TURKISH ACKNOWLEDGEMENT OF ARMENIAN GENOCIDE CRITICAL, SAYS HOWARD BERMAN

Tert.am
29.07.10

In his opening statement at Junly 28 House Foreign Affairs Committee
hearing, Chairman Howard Berman (D-CA) stated "it is critical that
Turkey acknowledge the genocide committed by the Ottoman Empire
against the Armenian people ... I believe that Turks, once they
come to terms with their past, will discover that they have relieved
themselves and their children of an immense moral burden," reported
the Armenian Assembly of America (Assembly).

"We commend Chairman Berman's ongoing leadership regarding the
need to unequivocally affirm the Armenian Genocide," stated the
Assembly's Grassroots Director Taniel Koushakjian. "As the House of
Representatives looks to its August district work period, this hearing
provides a timely review of important issues and lends new impetus on
the need for Congress to adopt the Armenian Genocide resolution," added
Koushakjian. Earlier this year, Chairman Berman was instrumental in
the committee passage of H. Res. 252, the Armenian Genocide Resolution.

While deterioration of U.S.-Turkey relations served as a focal point in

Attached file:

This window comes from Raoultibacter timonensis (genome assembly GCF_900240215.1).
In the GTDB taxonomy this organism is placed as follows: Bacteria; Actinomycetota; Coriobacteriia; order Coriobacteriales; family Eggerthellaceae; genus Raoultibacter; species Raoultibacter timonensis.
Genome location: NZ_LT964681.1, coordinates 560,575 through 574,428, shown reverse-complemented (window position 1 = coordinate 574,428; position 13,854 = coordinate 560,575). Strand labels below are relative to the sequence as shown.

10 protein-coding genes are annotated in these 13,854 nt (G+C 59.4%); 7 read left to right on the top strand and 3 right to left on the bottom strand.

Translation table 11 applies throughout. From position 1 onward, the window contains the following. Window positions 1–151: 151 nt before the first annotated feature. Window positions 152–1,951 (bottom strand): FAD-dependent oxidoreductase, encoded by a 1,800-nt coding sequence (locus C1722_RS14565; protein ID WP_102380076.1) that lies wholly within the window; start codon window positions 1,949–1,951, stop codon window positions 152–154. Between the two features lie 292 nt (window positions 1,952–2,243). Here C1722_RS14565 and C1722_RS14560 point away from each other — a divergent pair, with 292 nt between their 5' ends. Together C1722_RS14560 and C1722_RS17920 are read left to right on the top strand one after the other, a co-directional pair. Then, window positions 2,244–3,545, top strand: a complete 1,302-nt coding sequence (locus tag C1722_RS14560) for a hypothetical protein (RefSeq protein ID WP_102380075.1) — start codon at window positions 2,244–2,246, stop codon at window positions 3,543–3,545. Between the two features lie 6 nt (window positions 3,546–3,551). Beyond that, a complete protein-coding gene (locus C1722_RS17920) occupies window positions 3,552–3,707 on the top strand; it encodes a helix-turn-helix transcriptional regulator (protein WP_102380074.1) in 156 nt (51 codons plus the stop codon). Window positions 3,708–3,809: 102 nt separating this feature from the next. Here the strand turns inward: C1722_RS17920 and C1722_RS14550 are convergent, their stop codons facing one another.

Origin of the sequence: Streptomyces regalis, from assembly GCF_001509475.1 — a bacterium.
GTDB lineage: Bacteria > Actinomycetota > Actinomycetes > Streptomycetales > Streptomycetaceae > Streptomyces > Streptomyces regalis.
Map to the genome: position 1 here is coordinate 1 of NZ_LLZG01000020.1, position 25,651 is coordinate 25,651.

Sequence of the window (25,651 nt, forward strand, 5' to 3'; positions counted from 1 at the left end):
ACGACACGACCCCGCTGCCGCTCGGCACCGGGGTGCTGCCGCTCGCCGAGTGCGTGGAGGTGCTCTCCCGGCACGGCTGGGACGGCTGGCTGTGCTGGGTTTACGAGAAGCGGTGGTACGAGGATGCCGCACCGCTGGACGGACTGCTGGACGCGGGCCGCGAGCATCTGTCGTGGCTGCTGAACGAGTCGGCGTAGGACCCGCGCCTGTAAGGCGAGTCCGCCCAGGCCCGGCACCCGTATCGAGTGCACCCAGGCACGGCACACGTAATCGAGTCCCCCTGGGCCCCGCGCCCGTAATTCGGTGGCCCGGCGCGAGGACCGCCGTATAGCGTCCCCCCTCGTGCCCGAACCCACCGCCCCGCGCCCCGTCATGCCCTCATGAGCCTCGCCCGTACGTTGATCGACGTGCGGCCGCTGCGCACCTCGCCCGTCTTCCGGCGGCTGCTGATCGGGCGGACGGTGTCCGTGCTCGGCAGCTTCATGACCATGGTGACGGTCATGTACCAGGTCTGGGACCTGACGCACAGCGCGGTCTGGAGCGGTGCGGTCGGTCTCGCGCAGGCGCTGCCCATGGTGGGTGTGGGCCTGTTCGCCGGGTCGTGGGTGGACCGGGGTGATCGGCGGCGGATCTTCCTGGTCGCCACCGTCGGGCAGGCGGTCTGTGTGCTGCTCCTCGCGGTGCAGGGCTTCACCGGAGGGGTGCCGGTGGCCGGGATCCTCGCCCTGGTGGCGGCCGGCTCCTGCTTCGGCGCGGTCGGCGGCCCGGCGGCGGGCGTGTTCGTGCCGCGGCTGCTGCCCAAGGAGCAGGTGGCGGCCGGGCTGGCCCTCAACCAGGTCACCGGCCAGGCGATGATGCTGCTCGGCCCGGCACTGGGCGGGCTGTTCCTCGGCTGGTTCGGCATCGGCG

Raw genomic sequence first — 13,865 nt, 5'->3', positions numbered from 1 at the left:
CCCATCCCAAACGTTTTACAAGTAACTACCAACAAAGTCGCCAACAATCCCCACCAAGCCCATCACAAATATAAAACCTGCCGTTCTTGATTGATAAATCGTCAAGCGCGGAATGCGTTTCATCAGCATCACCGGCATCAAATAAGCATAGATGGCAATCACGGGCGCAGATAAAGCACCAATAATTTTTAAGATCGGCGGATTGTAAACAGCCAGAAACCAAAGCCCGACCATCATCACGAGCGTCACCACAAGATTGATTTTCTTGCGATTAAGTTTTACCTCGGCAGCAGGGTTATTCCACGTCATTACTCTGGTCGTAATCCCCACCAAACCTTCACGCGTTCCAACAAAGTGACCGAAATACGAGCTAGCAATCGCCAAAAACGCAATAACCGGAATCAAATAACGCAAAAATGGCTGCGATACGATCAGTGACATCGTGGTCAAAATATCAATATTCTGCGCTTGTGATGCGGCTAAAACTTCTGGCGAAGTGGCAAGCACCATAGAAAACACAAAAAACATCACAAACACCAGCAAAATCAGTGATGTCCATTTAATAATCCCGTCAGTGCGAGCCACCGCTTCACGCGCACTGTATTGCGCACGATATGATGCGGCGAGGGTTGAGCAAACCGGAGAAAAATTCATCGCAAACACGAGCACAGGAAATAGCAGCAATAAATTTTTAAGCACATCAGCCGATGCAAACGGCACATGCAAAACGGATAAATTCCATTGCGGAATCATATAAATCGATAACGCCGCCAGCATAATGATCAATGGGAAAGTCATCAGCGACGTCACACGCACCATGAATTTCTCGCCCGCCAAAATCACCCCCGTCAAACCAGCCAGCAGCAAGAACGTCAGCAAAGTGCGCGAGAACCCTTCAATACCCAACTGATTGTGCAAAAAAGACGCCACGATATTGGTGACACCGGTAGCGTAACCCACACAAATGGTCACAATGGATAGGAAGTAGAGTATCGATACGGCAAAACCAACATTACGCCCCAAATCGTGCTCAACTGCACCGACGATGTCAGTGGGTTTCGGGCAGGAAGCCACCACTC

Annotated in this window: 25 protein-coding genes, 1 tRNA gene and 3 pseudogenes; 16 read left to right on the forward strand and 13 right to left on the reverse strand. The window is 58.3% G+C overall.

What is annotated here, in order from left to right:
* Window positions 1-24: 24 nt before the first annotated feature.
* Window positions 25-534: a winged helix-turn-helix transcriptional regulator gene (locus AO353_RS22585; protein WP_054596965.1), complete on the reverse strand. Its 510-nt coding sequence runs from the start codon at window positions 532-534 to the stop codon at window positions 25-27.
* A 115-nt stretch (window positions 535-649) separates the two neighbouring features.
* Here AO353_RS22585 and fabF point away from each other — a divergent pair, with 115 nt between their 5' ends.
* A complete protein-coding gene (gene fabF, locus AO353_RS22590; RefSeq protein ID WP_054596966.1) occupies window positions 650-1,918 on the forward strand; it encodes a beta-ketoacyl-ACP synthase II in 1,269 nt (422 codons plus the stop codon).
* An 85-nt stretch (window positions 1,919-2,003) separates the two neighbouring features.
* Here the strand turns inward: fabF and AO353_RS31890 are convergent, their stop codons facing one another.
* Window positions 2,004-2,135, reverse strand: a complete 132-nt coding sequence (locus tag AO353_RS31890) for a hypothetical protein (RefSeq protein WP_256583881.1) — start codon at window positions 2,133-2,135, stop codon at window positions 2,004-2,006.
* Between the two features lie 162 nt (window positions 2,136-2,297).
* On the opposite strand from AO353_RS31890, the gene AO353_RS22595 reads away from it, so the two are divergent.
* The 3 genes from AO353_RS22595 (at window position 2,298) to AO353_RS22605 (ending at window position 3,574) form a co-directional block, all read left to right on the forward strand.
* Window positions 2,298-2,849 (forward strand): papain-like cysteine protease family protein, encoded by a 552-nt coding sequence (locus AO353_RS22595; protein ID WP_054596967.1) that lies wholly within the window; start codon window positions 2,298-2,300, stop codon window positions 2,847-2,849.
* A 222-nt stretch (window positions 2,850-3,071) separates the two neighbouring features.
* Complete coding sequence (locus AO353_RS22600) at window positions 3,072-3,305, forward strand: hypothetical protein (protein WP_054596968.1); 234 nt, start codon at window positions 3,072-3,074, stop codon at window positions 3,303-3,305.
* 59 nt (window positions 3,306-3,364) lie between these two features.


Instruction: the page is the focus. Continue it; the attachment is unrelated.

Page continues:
the House Foreign Affairs Committee hearing on "Turkey's New Foreign
Policy Direction: Implications for U.S.-Turkish Relations," Committee
Members also discussed the importance of the Armenian Genocide and
other human rights issues.

Congressman Christopher Smith (R-NJ), in a series of questions,
recalled the words of philosopher George Santayana, who stated "those
who cannot remember the past are condemned to repeat it." Congressman
Smith raised concerns about Turkey 's denial of the Armenian Genocide,
the denial of the genocide in Darfur coupled with Turkish Prime
Minister Recep Tayyip Erdogan's defense of Sudanese President Omar
al-Bashir, who has been indicted on charges of genocide by the
International Criminal Court (ICC). Based on a 2009 interview of
Erdogan who stated, "No Muslim could perpetrate a genocide," Rep.
Smith asked Ambassador Ross Wilson "what does this say about his
judgment?"

Congressman Jim Costa (D-CA) pointed out the overwhelming evidence of
the Armenian Genocide, and also raised the topic of Armenia-Turkey
rapprochement and the Protocols signed between the two countries in
2009. Congressman Costa asked about progress in "country to country
relations." Dr. Michael Rubin, Resident Scholar at the American
Enterprise Institute, indicated that progress had been made through
"quiet diplomacy" while Dr. Ian Lesser, Senior Transatlantic Fellow at
the German Marshall Fund, responded that it will take a "significant
recommitment" of the political leadership in Turkey. Dr. Lesser
also indicated that Armenia-Turkey rapprochement is important in
"its own right" and without being "linked" to other issues such as
Nagorno Karabakh.

Congressman Bilirakis specifically raised concerns about the Armenian
Patriarchate and Turkey 's treatment of ethnic minorities. When asked
by Congressman Bilirakis when the panel expects Turkey to exercise
religious tolerance and ensure minority rights, Dr. Rubin responded,
"shortly before Saudi Arabia ."




From: A. Papazian